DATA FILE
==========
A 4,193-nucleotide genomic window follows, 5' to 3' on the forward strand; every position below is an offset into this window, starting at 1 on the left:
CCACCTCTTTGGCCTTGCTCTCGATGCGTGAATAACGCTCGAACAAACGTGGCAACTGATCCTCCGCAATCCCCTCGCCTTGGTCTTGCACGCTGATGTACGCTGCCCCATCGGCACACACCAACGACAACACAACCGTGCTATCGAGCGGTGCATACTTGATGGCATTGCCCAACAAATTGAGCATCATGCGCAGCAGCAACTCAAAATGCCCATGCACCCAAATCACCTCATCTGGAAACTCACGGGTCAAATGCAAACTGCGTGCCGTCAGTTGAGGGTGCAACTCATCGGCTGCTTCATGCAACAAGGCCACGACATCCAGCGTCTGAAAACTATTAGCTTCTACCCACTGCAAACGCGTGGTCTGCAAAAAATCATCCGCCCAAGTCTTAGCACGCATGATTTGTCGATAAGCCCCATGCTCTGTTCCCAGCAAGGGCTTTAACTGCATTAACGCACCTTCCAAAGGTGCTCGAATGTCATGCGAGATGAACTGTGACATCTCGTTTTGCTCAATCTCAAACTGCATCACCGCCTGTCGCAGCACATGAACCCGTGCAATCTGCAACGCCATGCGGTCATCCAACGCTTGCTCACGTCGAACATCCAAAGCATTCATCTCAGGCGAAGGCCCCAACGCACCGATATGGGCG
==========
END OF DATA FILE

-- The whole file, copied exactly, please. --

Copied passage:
A 4,193-nucleotide genomic window follows, 5' to 3' on the forward strand; every position below is an offset into this window, starting at 1 on the left:
CCACCTCTTTGGCCTTGCTCTCGATGCGTGAATAACGCTCGAACAAACGTGGCAACTGATCCTCCGCAATCCCCTCGCCTTGGTCTTGCACGCTGATGTACGCTGCCCCATCGGCACACACCAACGACAACACAACCGTGCTATCGAGCGGTGCATACTTGATGGCATTGCCCAACAAATTGAGCATCATGCGCAGCAGCAACTCAAAATGCCCATGCACCCAAATCACCTCATCTGGAAACTCACGGGTCAAATGCAAACTGCGTGCCGTCAGTTGAGGGTGCAACTCATCGGCTGCTTCATGCAACAAGGCCACGACATCCAGCGTCTGAAAACTATTAGCTTCTACCCACTGCAAACGCGTGGTCTGCAAAAAATCATCCGCCCAAGTCTTAGCACGCATGATTTGTCGATAAGCCCCATGCTCTGTTCCCAGCAAGGGCTTTAACTGCATTAACGCACCTTCCAAAGGTGCTCGAATGTCATGCGAGATGAACTGTGACATCTCGTTTTGCTCAATCTCAAACTGCATCACCGCCTGTCGCAGCACATGAACCCGTGCAATCTGCAACGCCATGCGGTCATCCAACGCTTGCTCACGTCGAACATCCAAAGCATTCATCTCAGGCGAAGGCCCCAACGCACCGATATGGGCG